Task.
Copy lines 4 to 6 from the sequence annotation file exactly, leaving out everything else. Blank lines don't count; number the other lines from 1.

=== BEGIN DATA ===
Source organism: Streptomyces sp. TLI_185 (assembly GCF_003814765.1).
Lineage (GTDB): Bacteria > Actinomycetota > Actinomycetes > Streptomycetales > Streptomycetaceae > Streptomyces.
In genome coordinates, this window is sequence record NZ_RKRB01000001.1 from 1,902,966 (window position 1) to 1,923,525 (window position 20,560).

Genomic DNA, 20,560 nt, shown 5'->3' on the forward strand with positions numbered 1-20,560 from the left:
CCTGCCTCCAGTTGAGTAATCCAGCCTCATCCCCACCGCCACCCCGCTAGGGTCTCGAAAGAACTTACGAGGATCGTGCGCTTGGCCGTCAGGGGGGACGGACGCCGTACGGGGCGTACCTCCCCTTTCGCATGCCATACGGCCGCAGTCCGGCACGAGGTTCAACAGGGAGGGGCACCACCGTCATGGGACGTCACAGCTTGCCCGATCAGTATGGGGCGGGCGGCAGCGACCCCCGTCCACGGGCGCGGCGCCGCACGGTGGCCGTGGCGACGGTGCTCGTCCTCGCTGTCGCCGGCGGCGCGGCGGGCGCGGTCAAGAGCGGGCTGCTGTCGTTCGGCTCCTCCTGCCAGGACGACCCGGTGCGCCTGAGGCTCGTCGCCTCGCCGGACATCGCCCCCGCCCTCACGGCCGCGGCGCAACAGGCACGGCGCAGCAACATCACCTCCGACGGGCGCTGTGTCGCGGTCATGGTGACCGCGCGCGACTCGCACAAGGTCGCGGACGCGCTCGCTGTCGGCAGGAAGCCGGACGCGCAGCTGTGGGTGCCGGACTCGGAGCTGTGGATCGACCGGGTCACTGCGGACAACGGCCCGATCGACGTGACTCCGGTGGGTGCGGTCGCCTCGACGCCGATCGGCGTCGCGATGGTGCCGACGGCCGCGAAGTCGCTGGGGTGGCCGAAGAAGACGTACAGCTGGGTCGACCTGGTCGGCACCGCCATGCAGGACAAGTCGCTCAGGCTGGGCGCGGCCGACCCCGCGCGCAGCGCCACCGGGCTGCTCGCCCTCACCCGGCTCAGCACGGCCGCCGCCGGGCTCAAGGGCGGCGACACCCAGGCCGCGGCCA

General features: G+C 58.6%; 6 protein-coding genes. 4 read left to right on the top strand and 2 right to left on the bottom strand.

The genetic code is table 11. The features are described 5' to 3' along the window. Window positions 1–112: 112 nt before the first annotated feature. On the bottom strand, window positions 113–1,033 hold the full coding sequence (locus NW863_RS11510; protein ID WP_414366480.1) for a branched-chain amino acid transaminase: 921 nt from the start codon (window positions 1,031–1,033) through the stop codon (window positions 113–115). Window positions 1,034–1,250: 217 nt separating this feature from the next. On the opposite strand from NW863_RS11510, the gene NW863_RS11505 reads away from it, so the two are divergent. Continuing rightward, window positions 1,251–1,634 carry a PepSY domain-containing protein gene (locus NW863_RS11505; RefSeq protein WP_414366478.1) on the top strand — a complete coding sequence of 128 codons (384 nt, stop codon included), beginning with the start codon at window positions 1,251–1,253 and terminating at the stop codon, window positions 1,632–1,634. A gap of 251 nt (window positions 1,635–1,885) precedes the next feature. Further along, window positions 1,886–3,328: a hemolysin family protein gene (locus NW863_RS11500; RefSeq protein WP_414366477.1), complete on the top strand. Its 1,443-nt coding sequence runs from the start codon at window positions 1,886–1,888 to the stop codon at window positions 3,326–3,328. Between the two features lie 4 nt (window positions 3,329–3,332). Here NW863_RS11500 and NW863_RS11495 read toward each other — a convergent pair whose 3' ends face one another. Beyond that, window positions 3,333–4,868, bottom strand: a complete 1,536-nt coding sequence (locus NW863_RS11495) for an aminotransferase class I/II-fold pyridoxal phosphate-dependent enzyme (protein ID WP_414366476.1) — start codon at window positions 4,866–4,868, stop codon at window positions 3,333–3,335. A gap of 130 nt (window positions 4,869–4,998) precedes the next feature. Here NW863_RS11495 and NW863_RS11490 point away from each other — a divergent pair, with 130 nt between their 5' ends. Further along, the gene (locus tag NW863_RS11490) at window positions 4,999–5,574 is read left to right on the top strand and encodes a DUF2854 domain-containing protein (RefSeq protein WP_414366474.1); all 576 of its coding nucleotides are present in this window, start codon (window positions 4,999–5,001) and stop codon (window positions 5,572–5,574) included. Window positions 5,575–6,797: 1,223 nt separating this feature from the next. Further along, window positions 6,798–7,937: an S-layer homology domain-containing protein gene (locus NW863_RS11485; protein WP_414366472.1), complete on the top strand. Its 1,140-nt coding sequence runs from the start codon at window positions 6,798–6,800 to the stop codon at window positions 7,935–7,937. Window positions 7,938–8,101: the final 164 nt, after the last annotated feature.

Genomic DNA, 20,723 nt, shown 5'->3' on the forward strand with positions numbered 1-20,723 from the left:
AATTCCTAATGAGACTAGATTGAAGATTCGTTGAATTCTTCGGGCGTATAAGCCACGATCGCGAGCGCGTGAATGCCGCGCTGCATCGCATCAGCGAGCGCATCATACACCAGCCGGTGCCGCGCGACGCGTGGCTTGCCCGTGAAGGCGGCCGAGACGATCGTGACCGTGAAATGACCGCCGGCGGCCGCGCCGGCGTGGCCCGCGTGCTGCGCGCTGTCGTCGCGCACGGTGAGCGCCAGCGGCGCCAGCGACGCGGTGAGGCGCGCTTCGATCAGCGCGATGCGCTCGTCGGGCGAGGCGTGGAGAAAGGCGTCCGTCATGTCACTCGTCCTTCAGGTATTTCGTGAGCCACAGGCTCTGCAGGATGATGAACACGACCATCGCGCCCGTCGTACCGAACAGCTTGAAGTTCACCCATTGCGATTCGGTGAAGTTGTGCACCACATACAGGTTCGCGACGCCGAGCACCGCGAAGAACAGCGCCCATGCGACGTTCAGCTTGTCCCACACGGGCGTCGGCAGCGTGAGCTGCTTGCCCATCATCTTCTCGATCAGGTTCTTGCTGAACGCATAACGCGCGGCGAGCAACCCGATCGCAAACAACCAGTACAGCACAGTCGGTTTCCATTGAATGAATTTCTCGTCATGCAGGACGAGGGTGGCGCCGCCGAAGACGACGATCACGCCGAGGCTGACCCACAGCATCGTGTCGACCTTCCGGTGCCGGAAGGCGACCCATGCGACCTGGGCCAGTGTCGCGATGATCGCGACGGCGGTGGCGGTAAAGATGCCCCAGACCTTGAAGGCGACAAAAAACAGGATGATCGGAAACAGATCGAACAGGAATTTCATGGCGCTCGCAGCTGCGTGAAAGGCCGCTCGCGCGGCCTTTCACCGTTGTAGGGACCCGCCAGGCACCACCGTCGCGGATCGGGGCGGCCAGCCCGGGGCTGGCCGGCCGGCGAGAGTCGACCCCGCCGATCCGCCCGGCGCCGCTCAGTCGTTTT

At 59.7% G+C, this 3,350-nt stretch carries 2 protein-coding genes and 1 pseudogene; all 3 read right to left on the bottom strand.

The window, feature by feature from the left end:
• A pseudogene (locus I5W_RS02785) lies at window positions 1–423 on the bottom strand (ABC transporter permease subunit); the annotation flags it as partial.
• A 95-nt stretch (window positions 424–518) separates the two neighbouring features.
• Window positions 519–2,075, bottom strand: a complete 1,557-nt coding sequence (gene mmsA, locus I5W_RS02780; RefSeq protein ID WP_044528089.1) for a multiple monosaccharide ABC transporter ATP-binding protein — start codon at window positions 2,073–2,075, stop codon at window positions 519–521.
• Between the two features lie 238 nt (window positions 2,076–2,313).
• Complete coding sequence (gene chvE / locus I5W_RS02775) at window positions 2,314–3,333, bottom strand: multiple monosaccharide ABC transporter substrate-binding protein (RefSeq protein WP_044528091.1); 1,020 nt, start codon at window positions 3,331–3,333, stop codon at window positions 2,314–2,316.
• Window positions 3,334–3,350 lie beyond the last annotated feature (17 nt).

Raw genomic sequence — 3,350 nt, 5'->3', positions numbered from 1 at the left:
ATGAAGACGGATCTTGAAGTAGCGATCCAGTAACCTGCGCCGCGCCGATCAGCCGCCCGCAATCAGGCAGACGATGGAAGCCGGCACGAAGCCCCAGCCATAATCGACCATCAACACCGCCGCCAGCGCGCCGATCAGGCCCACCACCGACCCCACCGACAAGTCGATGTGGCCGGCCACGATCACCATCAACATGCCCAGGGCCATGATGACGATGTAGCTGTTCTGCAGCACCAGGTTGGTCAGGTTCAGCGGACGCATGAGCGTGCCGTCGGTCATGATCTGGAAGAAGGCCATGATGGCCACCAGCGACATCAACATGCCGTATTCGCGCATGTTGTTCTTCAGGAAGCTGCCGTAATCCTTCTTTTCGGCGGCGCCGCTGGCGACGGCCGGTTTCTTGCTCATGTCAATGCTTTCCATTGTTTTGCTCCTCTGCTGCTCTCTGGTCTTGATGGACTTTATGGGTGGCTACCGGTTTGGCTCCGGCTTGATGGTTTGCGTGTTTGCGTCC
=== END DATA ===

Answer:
Genomic DNA, 20,560 nt, shown 5'->3' on the forward strand with positions numbered 1-20,560 from the left:
CCTGCCTCCAGTTGAGTAATCCAGCCTCATCCCCACCGCCACCCCGCTAGGGTCTCGAAAGAACTTACGAGGATCGTGCGCTTGGCCGTCAGGGGGGACGGACGCCGTACGGGGCGTACCTCCCCTTTCGCATGCCATACGGCCGCAGTCCGGCACGAGGTTCAACAGGGAGGGGCACCACCGTCATGGGACGTCACAGCTTGCCCGATCAGTATGGGGCGGGCGGCAGCGACCCCCGTCCACGGGCGCGGCGCCGCACGGTGGCCGTGGCGACGGTGCTCGTCCTCGCTGTCGCCGGCGGCGCGGCGGGCGCGGTCAAGAGCGGGCTGCTGTCGTTCGGCTCCTCCTGCCAGGACGACCCGGTGCGCCTGAGGCTCGTCGCCTCGCCGGACATCGCCCCCGCCCTCACGGCCGCGGCGCAACAGGCACGGCGCAGCAACATCACCTCCGACGGGCGCTGTGTCGCGGTCATGGTGACCGCGCGCGACTCGCACAAGGTCGCGGACGCGCTCGCTGTCGGCAGGAAGCCGGACGCGCAGCTGTGGGTGCCGGACTCGGAGCTGTGGATCGACCGGGTCACTGCGGACAACGGCCCGATCGACGTGACTCCGGTGGGTGCGGTCGCCTCGACGCCGATCGGCGTCGCGATGGTGCCGACGGCCGCGAAGTCGCTGGGGTGGCCGAAGAAGACGTACAGCTGGGTCGACCTGGTCGGCACCGCCATGCAGGACAAGTCGCTCAGGCTGGGCGCGGCCGACCCCGCGCGCAGCGCCACCGGGCTGCTCGCCCTCACCCGGCTCAGCACGGCCGCCGCCGGGCTCAAGGGCGGCGACACCCAGGCCGCGGCCA

General features: G+C 58.6%; 6 protein-coding genes. 4 read left to right on the top strand and 2 right to left on the bottom strand.